Written By: Erica Sandberg, DVM,  Senior Paws

Has your senior pet been behaving differently recently? Have you found your dog stuck under the table or your cat pooping outside of the litter box? These could be signs of Cognitive Dysfunction Syndrome (CDS), more often known as dementia. CDS is a progressive, irreversible and under-diagnosed syndrome that has some similarities to Alzheimer’s disease in people. Unlike people with Alzheimer’s, pets with advanced dementia do not ultimately lose the ability to eat and drink. It’s important to know the signs of CDS so that we can help more earlier in the process.

CDS can be evaluated by using the acronym DISHAA:

  1. Disorientation: You may see your pet getting lost in familiar environments or staring off into space. 
  2. Interactions: Your pet could have new or different reactions to their family members or other animals in their household.
  3. Sleep-Wake Pattern Disruption: Your dog or cat may be restless at night. Night waking is unfortunately very common, especially in dogs. This can be an exhausting symptom for both the pet and the family. 
  4. House Soiling, Learning and Memory: Your pet that has been house trained or litter box trained for years may be urinating and/or defecating indoors/outside of the litter box. 
  5. Activity changes: Pets may have increased or decreased activity levels. They could have increased movements such as pacing in laps around the house. Or they may have less interest in toys or playing. 
  6. Anxiety: Dogs may have increased separation anxiety when their family is not home or may be more fearful of new places or people. 

Not all dogs and cats will exhibit changes from all of the categories mentioned above. The most common signs of CDS in dogs are anxiety, night waking and repetitive or high-pitched vocalizations. The most common signs in cats are house soiling and increased vocalizations, especially deeper sounding meows.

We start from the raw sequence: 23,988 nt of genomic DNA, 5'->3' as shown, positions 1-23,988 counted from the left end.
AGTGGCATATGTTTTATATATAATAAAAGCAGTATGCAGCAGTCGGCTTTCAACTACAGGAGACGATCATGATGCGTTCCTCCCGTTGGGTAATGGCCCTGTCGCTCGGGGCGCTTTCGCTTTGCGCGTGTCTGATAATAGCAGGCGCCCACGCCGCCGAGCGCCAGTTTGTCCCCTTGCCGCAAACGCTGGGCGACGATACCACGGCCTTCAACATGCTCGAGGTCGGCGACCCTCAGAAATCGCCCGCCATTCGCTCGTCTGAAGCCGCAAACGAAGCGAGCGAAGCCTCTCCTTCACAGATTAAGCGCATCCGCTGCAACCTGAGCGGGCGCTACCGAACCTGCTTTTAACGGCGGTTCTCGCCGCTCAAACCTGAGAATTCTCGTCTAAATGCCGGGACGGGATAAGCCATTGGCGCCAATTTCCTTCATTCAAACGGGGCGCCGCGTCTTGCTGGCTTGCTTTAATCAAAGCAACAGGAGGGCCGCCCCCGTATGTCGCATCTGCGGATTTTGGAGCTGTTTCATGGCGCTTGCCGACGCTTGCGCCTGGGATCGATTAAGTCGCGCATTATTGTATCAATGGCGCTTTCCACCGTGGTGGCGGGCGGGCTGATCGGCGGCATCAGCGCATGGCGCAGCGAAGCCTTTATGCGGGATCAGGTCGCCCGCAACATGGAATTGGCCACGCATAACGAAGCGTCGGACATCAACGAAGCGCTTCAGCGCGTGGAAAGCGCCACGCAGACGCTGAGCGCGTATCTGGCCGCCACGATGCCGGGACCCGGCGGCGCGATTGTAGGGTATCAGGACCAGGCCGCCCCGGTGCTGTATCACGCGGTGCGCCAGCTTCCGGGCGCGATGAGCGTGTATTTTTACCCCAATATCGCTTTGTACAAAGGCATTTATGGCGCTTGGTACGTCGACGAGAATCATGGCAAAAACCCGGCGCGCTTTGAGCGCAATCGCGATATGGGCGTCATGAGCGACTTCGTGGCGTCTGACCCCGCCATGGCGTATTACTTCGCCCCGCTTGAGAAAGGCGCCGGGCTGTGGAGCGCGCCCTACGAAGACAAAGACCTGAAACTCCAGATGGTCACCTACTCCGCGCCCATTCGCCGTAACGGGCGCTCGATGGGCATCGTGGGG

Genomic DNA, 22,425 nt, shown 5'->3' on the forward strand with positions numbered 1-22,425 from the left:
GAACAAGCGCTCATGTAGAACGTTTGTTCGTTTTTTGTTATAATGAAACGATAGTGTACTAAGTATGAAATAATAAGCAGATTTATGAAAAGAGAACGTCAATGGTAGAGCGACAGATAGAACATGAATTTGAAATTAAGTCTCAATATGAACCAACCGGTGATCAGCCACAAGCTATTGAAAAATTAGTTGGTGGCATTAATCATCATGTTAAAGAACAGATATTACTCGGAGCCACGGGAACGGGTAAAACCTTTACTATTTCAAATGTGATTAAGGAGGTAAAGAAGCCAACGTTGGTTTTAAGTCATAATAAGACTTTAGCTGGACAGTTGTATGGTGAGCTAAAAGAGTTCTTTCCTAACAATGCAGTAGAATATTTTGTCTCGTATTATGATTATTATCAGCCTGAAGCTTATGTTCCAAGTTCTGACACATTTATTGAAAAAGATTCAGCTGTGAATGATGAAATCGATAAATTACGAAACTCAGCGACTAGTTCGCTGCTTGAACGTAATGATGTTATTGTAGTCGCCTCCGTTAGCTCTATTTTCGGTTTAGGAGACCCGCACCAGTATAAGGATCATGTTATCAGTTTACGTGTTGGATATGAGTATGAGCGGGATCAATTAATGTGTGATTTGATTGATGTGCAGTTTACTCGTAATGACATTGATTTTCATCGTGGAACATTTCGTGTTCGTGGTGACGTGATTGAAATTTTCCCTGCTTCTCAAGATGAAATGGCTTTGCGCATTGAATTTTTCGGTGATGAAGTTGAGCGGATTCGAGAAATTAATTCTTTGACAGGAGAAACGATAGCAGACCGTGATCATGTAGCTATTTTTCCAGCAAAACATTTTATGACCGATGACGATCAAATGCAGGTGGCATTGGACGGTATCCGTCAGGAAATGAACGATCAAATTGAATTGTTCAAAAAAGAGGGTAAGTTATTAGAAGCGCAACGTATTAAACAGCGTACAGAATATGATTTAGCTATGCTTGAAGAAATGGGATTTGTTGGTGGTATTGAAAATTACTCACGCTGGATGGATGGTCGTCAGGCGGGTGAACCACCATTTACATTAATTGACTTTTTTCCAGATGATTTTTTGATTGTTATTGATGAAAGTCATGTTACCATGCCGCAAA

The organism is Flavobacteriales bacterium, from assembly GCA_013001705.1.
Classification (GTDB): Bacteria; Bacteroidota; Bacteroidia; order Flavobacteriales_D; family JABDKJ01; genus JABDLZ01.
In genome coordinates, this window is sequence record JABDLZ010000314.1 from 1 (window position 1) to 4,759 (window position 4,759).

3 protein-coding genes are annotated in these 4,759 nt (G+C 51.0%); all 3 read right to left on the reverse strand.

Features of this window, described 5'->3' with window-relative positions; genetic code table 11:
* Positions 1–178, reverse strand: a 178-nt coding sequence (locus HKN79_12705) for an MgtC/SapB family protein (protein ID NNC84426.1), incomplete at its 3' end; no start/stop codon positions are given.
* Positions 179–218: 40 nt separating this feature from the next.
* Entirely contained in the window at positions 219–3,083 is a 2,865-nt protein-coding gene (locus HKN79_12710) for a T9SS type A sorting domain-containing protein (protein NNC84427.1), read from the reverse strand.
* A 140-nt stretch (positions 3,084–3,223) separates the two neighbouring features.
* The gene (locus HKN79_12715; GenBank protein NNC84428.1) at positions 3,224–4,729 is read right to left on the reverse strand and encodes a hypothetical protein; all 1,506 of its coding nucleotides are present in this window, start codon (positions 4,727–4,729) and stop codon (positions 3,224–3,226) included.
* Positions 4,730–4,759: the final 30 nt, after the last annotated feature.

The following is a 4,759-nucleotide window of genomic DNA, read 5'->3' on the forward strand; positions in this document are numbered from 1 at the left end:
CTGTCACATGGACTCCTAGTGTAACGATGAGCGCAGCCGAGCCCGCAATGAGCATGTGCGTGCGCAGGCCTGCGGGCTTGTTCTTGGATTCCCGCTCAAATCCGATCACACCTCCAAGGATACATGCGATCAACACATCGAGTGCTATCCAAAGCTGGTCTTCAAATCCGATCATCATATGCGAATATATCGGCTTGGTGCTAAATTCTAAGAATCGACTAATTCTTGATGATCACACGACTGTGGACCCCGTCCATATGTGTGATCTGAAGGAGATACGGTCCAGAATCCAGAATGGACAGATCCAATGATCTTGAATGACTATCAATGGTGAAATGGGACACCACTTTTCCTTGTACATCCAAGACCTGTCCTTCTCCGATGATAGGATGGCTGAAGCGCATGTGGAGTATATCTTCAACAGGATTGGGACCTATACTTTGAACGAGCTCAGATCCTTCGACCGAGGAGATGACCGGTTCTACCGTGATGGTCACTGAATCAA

How can I help my pet? Here are some suggestions:

  1. Modify their environment for enrichment and interaction. Introduce new smells in the form of scented chew toys. Use a puzzle toy or Snuffle Mat for their food. If your pet likes to look out the window, open the blinds and keep a bird feeder nearby. Elevate food and water dishes for taller dogs. Lower litter boxes for older cats. 
  2. Consider diet changes, medications and supplements: Antioxidants and omega fatty acids are good for the brain as well as other areas of the body. Prescription diets such as Hill’s Prescription Diet b/d and Purina Pro Plan Bright Mind can be beneficial for brain health. Medications can be prescribed depending on your pet’s symptoms and other medical conditions.
  3. Prioritize your pet’s health. Make twice yearly veterinary appointments for senior pets to screen for common medical conditions, assess vision and hearing, and consult about behavior changes. Using the Purina Institute’s CDS Evaluation Tool, which can be found on the internet, you can assess your pet regularly and share this information with your veterinarian. As a team you can work together to provide your pet the most comfortable life at home in their senior years.